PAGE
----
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Abutters object to Farmers' Market at Clark Park

Selectmen approve one-year trial, with conditions

May 29, 2009
WOLFEBORO — A proposal to relocate the Wolfeboro Area Farmers' Market from Clarke Plaza to Clark Park met with firm opposition from abutters at the May 20 board of selectmen meeting.

For years the farmers' market had set itself up every Thursday afternoon during the summer and early fall on the front lawn of Clarke Plaza on Center Street. In 2008, however, the market was displaced to the rear of the plaza by the construction of the GreatWaters Bank & Trust building. The lower visibility and lighter visitor traffic led the markets' sponsor, Global Awareness Local Action (GALA), to look for another location that was still in downtown and available throughout the growing season.

Clark Park, located on South Main Street across from Huggins Hospital, was chosen. The park is leased to the Wolfeboro Historical Society, which maintains the Clark Museum Complex of three restored buildings and a barn in the section of the park closest to South Main Street. Josh Arnold, Executive Director of GALA, met with Historical Society members and was encouraged to apply to the town for a permit to hold the market on the open park common behind the museum complex. Arnold met with selectmen on April 15 and received tentative approval pending a final license agreement, written permission from the Historical Society and submission of an acceptable layout and parking plan for the weekly event.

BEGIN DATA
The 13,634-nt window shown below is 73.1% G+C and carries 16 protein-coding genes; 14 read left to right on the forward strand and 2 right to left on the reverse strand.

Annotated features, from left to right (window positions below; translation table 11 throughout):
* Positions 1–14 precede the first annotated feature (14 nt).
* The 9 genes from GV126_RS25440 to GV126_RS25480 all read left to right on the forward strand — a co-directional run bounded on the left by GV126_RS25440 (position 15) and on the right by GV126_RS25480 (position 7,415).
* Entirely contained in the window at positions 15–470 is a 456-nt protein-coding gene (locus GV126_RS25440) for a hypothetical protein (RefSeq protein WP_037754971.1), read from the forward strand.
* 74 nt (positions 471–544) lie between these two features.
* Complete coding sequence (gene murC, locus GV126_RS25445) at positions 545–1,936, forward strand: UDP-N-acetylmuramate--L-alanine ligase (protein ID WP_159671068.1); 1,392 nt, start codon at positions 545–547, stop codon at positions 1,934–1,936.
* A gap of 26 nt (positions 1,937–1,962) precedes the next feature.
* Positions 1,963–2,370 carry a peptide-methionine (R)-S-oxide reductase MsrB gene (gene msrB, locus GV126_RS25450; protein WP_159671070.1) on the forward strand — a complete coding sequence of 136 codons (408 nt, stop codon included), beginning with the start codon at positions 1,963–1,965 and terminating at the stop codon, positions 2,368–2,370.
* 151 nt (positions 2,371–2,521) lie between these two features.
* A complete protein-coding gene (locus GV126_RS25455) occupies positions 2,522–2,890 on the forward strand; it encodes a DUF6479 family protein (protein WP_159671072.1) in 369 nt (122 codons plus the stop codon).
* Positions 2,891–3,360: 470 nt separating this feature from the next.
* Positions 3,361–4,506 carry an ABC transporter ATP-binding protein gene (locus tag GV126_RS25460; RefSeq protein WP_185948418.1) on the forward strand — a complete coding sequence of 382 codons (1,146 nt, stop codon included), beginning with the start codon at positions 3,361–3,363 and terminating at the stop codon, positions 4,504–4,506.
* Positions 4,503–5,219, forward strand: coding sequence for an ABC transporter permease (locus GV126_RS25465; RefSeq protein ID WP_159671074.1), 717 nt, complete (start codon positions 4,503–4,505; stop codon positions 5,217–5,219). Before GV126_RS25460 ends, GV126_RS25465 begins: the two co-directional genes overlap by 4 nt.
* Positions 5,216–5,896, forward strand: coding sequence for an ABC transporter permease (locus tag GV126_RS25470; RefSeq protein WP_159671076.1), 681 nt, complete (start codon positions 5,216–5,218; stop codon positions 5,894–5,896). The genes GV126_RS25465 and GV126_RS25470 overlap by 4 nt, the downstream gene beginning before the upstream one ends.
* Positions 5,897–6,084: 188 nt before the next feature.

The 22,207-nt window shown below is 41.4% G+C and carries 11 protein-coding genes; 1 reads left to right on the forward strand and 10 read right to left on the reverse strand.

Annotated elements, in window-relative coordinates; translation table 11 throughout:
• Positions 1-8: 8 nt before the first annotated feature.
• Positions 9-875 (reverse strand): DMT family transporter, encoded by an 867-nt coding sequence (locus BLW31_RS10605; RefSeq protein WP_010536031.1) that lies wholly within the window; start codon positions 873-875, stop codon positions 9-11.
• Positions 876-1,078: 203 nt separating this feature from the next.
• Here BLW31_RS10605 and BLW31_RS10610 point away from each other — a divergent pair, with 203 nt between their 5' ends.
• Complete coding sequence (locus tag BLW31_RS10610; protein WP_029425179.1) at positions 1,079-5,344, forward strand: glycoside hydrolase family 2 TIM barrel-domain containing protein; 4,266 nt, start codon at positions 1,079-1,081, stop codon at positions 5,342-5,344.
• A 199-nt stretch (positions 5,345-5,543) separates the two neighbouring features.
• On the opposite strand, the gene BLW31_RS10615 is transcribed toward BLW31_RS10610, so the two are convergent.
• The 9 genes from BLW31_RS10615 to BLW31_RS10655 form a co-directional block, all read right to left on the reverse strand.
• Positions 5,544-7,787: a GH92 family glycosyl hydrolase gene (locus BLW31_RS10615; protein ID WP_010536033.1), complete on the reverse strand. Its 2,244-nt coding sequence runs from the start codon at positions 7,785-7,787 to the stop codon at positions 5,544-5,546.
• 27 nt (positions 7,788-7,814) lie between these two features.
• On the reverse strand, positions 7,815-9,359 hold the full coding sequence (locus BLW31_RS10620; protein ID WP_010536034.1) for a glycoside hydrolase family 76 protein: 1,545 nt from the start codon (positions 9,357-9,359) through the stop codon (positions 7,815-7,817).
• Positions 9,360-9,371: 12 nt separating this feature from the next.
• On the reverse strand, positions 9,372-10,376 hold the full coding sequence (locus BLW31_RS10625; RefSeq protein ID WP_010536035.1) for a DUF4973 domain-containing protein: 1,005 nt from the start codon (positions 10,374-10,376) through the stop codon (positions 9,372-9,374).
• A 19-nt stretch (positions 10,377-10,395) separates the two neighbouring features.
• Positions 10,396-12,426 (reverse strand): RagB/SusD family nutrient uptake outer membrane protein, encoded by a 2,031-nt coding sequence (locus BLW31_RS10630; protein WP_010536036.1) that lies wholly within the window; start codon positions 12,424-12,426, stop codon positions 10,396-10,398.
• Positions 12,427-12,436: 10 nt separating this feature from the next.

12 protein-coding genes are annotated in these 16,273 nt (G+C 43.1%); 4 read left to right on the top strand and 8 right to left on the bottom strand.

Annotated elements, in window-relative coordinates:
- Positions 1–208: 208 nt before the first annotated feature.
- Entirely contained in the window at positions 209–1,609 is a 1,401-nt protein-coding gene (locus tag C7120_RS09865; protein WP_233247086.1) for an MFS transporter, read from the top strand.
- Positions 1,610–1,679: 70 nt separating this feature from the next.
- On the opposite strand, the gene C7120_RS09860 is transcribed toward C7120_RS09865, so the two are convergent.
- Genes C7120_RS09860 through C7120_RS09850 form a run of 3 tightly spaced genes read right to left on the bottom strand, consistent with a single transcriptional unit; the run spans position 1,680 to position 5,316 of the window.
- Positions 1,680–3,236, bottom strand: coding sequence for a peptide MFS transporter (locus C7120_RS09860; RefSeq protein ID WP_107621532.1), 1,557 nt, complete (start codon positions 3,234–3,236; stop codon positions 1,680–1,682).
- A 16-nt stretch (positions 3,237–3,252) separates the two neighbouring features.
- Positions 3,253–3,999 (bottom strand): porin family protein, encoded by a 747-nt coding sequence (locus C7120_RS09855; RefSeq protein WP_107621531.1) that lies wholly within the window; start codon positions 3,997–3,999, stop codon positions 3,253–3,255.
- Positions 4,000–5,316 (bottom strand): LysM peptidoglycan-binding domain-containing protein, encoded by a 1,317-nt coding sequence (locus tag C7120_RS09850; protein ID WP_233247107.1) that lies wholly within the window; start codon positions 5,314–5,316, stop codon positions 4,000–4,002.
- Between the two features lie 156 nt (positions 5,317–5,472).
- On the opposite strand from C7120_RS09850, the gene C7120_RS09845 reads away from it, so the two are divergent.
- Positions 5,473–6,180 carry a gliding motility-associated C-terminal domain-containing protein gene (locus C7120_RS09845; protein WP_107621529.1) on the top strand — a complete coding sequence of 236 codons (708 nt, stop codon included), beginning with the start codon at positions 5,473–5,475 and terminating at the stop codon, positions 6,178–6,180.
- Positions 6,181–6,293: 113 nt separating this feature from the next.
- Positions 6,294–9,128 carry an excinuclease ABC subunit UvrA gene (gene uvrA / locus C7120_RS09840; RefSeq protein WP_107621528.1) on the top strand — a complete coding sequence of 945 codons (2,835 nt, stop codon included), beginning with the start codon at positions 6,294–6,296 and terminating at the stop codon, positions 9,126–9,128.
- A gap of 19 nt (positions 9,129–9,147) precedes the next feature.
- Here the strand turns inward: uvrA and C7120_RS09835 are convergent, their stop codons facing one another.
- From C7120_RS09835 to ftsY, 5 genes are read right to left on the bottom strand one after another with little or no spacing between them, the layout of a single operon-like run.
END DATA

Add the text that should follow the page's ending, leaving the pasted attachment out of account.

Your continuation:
Arnold came to May 20 meeting with a license agreement drafted by Town Counsel Mark Puffer, a letter from Wolfeboro Historical Society President Jim Rogers granting permission to use the park, and the requested layout and parking plan.

Before Arnold could speak, however, nine of the 11 abutters to the park on Clark Road and East Clark Road presented a petition opposing the use of the park by the farmers' market. Frank Blundo of 11 Clark Road acted a group spokesman. Blundo said the abutters were not opposed to the Wolfeboro Farmers' Market, just opposed to holding it in a residential area. Residents already have enough noise and traffic from people going to and from SunBridge Care and Rehabilitation and Brewster Beach and from the Huggins Hospital construction site.